Drug Abuse and Your Kidneys

Every drug you put into your body passes through your kidneys. If the drug is not taken following a doctor’s orders, or if it is an illegal substance, it can cause injury to the kidneys. When they are healthy, your kidneys can rid your body of its waste materials. But if your kidneys do not work properly, you must be treated either by dialysis or with a kidney transplant or you could die.

Your kidneys could be damaged if you take large amounts of over-the-counter medications, such as aspirin, acetaminophen and ibuprofen (LINK to analgesics). None of these medicines should be taken daily or regularly without first talking to your doctor. Thousands of Americans have destroyed their kidneys by using excessive amounts of these medications.
Heavy drinking can hurt both your kidneys and your liver. Alcoholics have a high risk of developing both kidney and liver failure.
Antibiotics can also be dangerous if they are not taken correctly. People with kidney disease need to take a smaller amount of antibiotics than people with healthy kidneys. Take only medicines ordered for you by your doctor.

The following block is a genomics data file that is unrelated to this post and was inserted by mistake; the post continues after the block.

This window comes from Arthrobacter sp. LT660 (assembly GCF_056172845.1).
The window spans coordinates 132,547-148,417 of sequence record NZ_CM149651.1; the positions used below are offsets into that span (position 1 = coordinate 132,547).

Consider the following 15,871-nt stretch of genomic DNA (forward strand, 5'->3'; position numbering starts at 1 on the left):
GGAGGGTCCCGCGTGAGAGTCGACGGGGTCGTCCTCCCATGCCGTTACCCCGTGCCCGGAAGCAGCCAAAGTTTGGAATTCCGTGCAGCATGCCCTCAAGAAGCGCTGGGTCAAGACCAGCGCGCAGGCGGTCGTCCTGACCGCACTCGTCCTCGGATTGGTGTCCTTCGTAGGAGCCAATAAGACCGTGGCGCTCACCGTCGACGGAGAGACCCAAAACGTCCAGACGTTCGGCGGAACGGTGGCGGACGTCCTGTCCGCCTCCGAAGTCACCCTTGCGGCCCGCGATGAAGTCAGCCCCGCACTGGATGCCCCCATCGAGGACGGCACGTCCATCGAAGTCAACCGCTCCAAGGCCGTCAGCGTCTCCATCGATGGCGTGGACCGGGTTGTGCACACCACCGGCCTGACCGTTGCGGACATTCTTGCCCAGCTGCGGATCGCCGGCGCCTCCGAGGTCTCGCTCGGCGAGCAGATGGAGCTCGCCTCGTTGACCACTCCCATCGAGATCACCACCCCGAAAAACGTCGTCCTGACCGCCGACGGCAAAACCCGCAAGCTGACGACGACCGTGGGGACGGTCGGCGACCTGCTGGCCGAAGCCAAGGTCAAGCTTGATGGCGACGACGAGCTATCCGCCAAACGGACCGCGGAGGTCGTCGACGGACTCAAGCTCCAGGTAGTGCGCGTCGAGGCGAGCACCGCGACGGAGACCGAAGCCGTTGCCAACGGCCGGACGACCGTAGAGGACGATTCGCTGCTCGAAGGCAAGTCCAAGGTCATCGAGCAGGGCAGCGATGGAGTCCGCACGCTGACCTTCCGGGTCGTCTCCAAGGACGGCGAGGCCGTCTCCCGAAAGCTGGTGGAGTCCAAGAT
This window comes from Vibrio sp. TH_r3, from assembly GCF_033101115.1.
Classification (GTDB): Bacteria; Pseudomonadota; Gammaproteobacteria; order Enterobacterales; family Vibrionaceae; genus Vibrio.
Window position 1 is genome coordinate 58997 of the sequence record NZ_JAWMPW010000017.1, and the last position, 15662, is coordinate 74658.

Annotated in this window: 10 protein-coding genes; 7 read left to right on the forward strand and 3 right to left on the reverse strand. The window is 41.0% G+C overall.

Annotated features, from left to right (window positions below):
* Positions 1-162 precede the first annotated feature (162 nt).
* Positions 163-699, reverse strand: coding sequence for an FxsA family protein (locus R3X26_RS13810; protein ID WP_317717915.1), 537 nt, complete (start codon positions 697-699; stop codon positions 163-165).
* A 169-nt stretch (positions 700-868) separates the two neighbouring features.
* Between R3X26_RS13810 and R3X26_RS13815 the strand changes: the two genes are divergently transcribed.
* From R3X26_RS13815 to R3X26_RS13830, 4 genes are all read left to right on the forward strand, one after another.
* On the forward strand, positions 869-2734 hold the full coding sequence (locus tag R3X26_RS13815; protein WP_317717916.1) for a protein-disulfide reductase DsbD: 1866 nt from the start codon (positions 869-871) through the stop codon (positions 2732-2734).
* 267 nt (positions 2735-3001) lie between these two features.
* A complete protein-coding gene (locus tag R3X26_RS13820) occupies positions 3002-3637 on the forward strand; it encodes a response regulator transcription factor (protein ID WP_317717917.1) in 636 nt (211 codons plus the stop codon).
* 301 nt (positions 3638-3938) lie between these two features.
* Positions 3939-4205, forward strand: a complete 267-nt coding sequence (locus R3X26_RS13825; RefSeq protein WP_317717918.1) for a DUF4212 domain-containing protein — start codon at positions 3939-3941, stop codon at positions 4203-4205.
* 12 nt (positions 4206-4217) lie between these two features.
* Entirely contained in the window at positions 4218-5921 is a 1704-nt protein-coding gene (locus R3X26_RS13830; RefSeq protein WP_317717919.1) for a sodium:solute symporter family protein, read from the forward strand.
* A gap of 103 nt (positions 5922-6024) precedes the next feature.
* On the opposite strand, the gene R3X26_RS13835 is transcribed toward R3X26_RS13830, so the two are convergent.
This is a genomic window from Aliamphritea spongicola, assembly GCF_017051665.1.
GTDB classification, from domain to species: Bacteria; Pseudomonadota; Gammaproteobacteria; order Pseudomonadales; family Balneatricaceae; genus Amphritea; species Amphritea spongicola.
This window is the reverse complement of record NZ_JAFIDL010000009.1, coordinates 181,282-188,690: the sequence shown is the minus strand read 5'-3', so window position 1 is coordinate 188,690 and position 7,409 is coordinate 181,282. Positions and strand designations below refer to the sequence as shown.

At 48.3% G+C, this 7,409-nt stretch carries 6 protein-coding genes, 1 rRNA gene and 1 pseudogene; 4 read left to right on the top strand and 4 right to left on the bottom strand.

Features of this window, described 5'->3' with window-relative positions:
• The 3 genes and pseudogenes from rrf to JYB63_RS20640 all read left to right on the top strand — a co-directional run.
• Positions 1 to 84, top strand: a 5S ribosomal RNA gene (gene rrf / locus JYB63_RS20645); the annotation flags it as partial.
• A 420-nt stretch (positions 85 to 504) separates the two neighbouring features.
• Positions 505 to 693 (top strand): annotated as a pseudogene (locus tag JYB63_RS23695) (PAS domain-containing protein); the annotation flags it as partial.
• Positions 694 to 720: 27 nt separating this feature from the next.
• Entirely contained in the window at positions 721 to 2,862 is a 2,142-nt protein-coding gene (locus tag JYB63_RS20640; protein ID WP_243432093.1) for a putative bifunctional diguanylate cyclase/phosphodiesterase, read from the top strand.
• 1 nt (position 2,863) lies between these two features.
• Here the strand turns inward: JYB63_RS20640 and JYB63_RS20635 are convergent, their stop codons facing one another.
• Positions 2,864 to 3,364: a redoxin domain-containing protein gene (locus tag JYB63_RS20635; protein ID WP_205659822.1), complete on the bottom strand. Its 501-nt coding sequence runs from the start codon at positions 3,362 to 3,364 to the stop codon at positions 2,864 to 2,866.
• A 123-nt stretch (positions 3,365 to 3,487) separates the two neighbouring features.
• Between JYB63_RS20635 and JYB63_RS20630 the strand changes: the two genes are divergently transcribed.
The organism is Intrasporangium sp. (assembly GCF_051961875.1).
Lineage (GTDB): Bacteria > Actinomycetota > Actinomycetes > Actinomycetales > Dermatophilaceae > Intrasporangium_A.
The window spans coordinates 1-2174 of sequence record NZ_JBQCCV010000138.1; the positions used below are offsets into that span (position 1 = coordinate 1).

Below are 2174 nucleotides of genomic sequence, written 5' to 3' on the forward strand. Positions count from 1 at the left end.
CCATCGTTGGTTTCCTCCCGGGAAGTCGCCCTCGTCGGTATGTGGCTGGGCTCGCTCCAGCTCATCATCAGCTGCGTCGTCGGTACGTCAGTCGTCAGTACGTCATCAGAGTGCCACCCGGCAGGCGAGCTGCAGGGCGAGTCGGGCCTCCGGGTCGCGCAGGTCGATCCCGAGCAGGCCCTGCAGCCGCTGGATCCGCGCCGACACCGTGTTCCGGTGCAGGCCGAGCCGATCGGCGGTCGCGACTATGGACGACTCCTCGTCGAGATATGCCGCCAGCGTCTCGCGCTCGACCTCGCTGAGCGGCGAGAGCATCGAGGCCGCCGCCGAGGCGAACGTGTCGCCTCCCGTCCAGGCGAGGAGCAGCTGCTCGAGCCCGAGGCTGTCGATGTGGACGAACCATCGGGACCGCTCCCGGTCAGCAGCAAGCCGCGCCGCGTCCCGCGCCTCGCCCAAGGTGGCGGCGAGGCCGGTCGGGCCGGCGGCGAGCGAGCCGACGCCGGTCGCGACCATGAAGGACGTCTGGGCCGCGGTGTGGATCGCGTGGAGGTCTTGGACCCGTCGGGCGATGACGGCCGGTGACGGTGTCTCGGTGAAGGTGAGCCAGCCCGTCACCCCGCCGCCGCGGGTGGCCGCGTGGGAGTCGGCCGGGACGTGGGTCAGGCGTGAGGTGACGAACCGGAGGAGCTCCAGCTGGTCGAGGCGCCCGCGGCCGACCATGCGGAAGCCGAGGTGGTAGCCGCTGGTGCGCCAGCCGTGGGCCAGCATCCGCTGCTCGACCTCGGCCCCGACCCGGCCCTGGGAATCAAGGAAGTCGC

Most street drugs, including heroin, cocaine, ecstasy and marijuana can cause high blood pressure, stroke, heart failure and even death, in some cases from only one use. Cocaine, heroin and amphetamines also can cause kidney damage.
  • Do not take any medicine, drug or substance unless you are under a doctor’s supervision.
  • Do not take pills or substances given to you by a stranger or even a friend.
  • If you do take a medication or other substance and feel ill, contact your doctor immediately.
Updated: 05/12/04
See also in this A-Z guide:
  • Analgesics
  • How Your Kidneys Work
  • Urinary Tract Infections
  • Warning Signs of Kidney and Urinary Tract Diseases
If you would like more information, please contact us.
©2010 National Kidney Foundation. All rights reserved. This material does not constitute medical advice. It is intended for informational purposes only. No one associated with the National Kidney Foundation will answer medical questions via e-mail. Please consult a physician for specific treatment recommendations.